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guyharrisonphoto

Member Since 15 Jun 2011
Offline Last Active Yesterday, 08:18 AM
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Posts I've Made

In Topic: Olympus OM-D E-M5

03 January 2014 - 06:44 AM

As between the 12-50 and 12-40 I am staying with the 12-50.  Like Phil said, the 12-40 is best suited to (1) large subjects like larger fish portraits at a distance, divers, and semi-wide scenics or (2) available light photography without flash where the larger aperture might help, or (3) fill flash photography with the highest sync speeds (think, models in a pool).  The useability of the 1:3 magnification is highly questionable underwater because of the big dome plus extensions.  The glass will be right up on the subject.  I would not expect much macro use out of the lens because of that.  The dome is mandatory due to the very long lens physical extension during zooming, so no flat port for macro use is even an option.

 

The 12-50 serves a different purpose.  It is the "do anything instantly" lens.  Even in the flat port, it has decent wide angle coverage.  Its macro capabilities are far superior to the 12-40 and the Nauti port-gear makes it instantly accessible (with the port also holding the 60 macro as well).  Personally, I also shoot video underwater sometimes, and like the power zoom.  YMMV.  I can best illustrate with an experience.  A night shore dive in Florida.  Out on the reef, in macro mode, getting shots of flamingo tongues.  A turtle swims by, in three seconds I am shooting wide angle turtle shots and then face portraits.  The turtle is swimming fast and so am I and I have to kick hard for quite a while to keep up.  The compact port is a real boon here (or in a strong current on a reef drift when you have to stop in the current for a shot).  This scenario never could have happened with the 12-40 behind a big dome.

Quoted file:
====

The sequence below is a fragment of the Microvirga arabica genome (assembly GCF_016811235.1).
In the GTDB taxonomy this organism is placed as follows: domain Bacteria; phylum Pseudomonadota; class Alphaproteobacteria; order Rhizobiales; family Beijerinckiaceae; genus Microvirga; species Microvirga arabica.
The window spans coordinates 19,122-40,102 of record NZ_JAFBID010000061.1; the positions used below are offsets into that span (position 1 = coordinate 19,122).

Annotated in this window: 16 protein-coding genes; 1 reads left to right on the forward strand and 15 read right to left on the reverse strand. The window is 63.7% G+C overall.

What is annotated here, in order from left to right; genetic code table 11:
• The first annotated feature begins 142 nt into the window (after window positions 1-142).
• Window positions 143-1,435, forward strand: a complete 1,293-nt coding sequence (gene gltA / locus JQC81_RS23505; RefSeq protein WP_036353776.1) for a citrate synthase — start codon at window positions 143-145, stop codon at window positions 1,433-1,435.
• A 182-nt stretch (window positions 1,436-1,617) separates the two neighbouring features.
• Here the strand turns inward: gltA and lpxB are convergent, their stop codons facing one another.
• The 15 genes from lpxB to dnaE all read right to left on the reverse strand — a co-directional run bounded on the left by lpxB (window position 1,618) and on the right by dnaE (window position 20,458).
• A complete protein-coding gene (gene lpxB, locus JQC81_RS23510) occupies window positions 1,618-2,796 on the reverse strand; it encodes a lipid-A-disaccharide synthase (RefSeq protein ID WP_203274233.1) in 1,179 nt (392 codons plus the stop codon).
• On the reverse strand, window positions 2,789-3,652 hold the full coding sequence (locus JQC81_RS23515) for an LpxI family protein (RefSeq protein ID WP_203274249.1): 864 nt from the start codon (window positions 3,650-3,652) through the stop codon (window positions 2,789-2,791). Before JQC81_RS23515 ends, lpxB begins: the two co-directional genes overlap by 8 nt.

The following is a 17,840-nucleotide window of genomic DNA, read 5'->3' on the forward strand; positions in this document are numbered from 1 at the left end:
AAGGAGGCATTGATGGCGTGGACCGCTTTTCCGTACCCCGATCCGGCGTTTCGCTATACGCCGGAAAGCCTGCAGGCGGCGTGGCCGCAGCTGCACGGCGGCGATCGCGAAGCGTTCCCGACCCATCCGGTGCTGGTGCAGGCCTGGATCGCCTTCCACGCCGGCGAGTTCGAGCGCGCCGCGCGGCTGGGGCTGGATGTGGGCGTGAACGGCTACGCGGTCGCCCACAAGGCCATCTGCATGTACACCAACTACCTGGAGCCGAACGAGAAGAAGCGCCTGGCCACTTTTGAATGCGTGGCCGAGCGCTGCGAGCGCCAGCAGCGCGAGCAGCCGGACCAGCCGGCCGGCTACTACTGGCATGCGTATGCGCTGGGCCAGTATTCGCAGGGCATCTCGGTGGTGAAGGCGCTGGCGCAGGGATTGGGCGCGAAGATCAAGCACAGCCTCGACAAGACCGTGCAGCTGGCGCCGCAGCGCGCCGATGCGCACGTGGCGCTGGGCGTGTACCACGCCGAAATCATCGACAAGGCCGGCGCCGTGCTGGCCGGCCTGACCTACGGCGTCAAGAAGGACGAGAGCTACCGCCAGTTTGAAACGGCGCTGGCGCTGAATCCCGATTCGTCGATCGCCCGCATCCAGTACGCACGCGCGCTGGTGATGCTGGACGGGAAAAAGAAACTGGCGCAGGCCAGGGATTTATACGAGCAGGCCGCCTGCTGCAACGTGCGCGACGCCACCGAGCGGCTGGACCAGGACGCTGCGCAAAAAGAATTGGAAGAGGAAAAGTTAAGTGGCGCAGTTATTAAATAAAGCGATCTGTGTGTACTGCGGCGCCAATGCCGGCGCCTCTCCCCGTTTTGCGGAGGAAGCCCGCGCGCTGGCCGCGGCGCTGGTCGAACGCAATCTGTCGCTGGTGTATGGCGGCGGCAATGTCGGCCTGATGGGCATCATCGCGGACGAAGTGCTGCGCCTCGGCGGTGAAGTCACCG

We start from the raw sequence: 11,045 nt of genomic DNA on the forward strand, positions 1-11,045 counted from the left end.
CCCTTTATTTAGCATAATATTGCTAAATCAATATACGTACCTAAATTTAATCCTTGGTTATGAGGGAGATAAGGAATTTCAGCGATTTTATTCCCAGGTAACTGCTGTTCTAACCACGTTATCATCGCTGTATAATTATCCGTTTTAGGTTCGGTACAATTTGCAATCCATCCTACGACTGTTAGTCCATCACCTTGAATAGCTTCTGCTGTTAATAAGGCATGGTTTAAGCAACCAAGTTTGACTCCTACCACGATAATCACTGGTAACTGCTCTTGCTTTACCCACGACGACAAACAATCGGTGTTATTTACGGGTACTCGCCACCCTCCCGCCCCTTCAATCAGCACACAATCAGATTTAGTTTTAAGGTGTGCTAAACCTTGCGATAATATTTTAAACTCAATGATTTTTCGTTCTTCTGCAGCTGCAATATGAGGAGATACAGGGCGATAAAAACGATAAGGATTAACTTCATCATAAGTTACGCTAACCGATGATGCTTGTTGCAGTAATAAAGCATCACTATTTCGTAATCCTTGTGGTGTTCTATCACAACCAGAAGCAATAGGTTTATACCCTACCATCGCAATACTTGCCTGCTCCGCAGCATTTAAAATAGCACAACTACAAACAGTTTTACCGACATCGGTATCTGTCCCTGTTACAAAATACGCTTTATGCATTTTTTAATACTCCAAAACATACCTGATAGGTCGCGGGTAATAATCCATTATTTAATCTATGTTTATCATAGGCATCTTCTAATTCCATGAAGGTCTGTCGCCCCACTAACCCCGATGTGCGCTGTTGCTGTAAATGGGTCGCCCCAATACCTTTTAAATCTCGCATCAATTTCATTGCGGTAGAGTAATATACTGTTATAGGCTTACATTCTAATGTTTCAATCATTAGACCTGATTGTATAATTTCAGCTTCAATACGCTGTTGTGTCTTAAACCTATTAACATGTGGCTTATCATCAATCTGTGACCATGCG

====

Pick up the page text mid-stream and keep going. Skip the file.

So, consider what you want in a semi-wide zoom and choose accordingly.  Don't let obsessive internet pixel-peeping over lens quality drive the choice because many other things are even more important, like getting the shot!

 

Also, the image quality differences might not be that great in normal use.  For most u/w shooting, especially with flash and macro, you are shooting small apertures.  All lenses tend to get closer in image quality at smaller apertures.  There will not be a decisive difference in the image quality of the lenses for most underwater shooting.  I have never seen a file from my 12-50 that would not make an excellent large print or be perfectly publishable at magazine scale.

 

For wide, I use the 7-14 behind the nauti 6" dome for that lens.  Still nice and compact.  the 8mm fisheye even more compact.

 

The 12-40 is king on land due to quality and speed, but not so much underwater where versatility tips to the 12-50.  I have a 12-40 on order, but it is not going underwater.  I am keeping my 12-50 permanently encased in its gear and dedicating it to underwater.